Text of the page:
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Why Romance Novels are the Bane of My Existence...But Also the Love of My Life

Written by Rachel Snyder

February 1, 2022

Reading is a funny thing if you really think about it. You’re sitting utterly still while your mind is exploding with vivid smells, sights, and sounds. Although you haven’t moved, you can be transported into faraway places filled with adventure, love, and drama. It’s like you can live a thousand lives in one, so, take that one cats. Nine lives seem pretty crappy now huh?

What I personally love about reading is the fact that through it, it is socially acceptable for you to concoct stories in your head, drifting off into places like it is your own personal movie theater. Not to mention, reading makes you look impressive as hell. You obviously look intelligent, but there is this quality about you that is mysterious and alluring when you’re reading a book. I can go on for days about how reading has changed my life, most notably how it feeds my god complex, but I’m here to explain one of its downfalls: devastatingly unrealistic expectations.

I love to read many genres, but romance will forever hold a special place in my heart. I am a romance reader through and through, mainly because I know there will be a satisfying ending. No matter how tumultuous the story, I can always count on the characters professing their undying love for each other. Yes, it is incredibly cheesy, but I can’t help but love the little beat my heart skips when two fictional people have found happiness.

Books and stories are wonderful, but they have made me blindly unaware of what reality is. It’s not like I’m out here expecting some extravagant gesture like a horse and carriage adorned with my favorite flowers or a knight in shining armor. But I am holding out for that all-consuming love that only things like songs, movies, photographs, and books can capture. What I want is a love that puts all of these works of art to shame…is that too much to ask for?

Reading love stories with every bit of free time I have has sent me down a rabbit hole of perfect men who are all so conveniently handsome, smart, and sophisticated. The term, “men written by women” is an all too real phenomenon I have experienced since picking up my first romance novel. It explains why fictional characters, especially men, are detailed in a way only a woman can articulate. A man that understands your innermost thoughts, feelings, and wishes to the point where you can’t help but recognize that they are your destined other half. I’m sure other romance readers can totally relate, but it is a continual letdown when your real love interests never measure up to your books ones.

College is supposed to be the time where you figure yourself out. You’re basically character building through the weird and chaotic experiences you have in your twenties. You’re supposed to go on horrible dates, make mistakes, fall in love, and even get your heart broken. College relationships, especially now in the age of social media and dating apps, are swift and fleeting. They are nothing close to that “insta-love” you see romanticized in works of art. “Insta-love” is this concept where sheer eye contact would make a man weak in the knees, a superpower we all wish we had. Safe to say, whirlwind romances are not the norm in college. Instead, college romance is essentially just realistic. At this point, a “u up” text is basically a marriage proposal and being left on read is really just a break up. Talking stages can last for three months and all you get out of it is a headache and maybe an invitation to a frat house. How sweet.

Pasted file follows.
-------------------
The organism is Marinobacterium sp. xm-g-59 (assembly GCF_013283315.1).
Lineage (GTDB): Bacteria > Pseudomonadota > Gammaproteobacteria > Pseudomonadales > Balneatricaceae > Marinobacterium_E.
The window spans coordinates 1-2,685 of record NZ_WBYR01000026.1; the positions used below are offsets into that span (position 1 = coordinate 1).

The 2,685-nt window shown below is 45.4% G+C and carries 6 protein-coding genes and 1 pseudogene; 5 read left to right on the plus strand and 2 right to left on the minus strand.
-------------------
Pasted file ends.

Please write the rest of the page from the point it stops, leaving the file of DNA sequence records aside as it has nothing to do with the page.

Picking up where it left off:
However, I've noticed in my personal life that I’m not having any of these embarrassing moments that are supposed to characterize your twenties. I feel like I'm not experiencing what I should be because I’m waiting patiently to be swept off my feet. Not only is this completely unrealistic, but also it is preventing me from actually having these meaningful experiences that are supposed to shape who I am. Reading has given me a blueprint for what I want in a person, but it is only these experiences that can show me what I actually need in a relationship. So yes, I do have an overly optimistic view of love thanks to reading. However, instead of using it to hinder my own “coming of age story”, I want to start to use reading to advance it.

I’m basically a walking oxymoron. I am a romantic and a cynic. I want a great love story, but PDA makes me want to vomit. I believe in an all-consuming love, but I think it is entirely unattainable. It’s safe to say I need to do some soul searching, maybe even a deep psychological evaluation of my love life. I do want to make it clear though, just because I harness these unrealistic expectations does not mean I have to give them up. I am allowed to want relationships that make me feel like I am the main character in my own story. I’m not ashamed to have standards, and neither should you. Take it from me, your favorite romantic and skeptic, that you deserve a love so great that no number of epic poems, rom coms, or Taylor Swift songs can amount to. Now that, I can promise you.

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